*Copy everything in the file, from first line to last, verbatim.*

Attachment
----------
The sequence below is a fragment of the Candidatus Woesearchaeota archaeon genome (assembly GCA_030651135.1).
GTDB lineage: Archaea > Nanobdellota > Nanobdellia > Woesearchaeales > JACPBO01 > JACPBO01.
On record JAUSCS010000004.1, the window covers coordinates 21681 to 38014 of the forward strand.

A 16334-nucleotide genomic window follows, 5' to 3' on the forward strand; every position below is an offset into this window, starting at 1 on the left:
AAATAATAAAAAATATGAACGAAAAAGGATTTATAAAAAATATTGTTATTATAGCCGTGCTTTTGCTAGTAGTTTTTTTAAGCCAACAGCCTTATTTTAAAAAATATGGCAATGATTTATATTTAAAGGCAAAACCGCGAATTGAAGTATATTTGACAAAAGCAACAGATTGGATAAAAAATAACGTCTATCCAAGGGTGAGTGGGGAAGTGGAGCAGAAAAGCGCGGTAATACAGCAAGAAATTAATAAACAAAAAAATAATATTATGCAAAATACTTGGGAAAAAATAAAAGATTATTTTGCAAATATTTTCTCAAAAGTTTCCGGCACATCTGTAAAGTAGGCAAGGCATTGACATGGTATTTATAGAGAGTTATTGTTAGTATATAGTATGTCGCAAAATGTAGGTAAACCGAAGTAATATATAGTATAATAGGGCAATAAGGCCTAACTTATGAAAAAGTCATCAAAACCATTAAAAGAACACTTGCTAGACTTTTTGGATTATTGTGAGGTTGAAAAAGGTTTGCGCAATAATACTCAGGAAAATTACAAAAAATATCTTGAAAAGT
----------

The sequence below is a fragment of the Candidatus Woesearchaeota archaeon genome (assembly GCA_030651135.1).
GTDB lineage: Archaea > Nanobdellota > Nanobdellia > Woesearchaeales > JACPBO01 > JACPBO01.
On record JAUSCS010000004.1, the window covers coordinates 21681 to 38014 of the forward strand.

A 16334-nucleotide genomic window follows, 5' to 3' on the forward strand; every position below is an offset into this window, starting at 1 on the left:
AAATAATAAAAAATATGAACGAAAAAGGATTTATAAAAAATATTGTTATTATAGCCGTGCTTTTGCTAGTAGTTTTTTTAAGCCAACAGCCTTATTTTAAAAAATATGGCAATGATTTATATTTAAAGGCAAAACCGCGAATTGAAGTATATTTGACAAAAGCAACAGATTGGATAAAAAATAACGTCTATCCAAGGGTGAGTGGGGAAGTGGAGCAGAAAAGCGCGGTAATACAGCAAGAAATTAATAAACAAAAAAATAATATTATGCAAAATACTTGGGAAAAAATAAAAGATTATTTTGCAAATATTTTCTCAAAAGTTTCCGGCACATCTGTAAAGTAGGCAAGGCATTGACATGGTATTTATAGAGAGTTATTGTTAGTATATAGTATGTCGCAAAATGTAGGTAAACCGAAGTAATATATAGTATAATAGGGCAATAAGGCCTAACTTATGAAAAAGTCATCAAAACCATTAAAAGAACACTTGCTAGACTTTTTGGATTATTGTGAGGTTGAAAAAGGTTTGCGCAATAATACTCAGGAAAATTACAAAAAATATCTTGAAAAGT